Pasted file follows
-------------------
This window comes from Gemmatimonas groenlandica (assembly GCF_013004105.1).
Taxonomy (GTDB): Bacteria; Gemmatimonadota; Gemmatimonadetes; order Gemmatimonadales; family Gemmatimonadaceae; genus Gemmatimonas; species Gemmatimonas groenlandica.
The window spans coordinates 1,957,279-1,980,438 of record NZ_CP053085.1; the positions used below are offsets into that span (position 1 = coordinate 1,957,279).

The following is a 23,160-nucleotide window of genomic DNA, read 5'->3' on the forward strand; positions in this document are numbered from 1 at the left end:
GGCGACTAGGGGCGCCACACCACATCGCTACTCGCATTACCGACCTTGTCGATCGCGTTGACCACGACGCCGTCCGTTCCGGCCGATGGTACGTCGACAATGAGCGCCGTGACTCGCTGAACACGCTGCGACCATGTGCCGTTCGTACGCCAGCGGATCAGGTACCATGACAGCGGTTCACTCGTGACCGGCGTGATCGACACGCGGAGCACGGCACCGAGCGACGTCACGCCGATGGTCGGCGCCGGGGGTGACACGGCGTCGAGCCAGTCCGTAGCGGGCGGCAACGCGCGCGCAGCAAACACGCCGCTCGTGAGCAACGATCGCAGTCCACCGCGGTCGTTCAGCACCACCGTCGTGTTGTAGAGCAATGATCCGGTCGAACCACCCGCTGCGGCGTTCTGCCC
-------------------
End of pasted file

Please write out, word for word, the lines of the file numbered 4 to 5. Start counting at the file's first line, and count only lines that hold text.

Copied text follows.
The following is a 23,160-nucleotide window of genomic DNA, read 5'->3' on the forward strand; positions in this document are numbered from 1 at the left end:
GGCGACTAGGGGCGCCACACCACATCGCTACTCGCATTACCGACCTTGTCGATCGCGTTGACCACGACGCCGTCCGTTCCGGCCGATGGTACGTCGACAATGAGCGCCGTGACTCGCTGAACACGCTGCGACCATGTGCCGTTCGTACGCCAGCGGATCAGGTACCATGACAGCGGTTCACTCGTGACCGGCGTGATCGACACGCGGAGCACGGCACCGAGCGACGTCACGCCGATGGTCGGCGCCGGGGGTGACACGGCGTCGAGCCAGTCCGTAGCGGGCGGCAACGCGCGCGCAGCAAACACGCCGCTCGTGAGCAACGATCGCAGTCCACCGCGGTCGTTCAGCACCACCGTCGTGTTGTAGAGCAATGATCCGGTCGAACCACCCGCTGCGGCGTTCTGCCC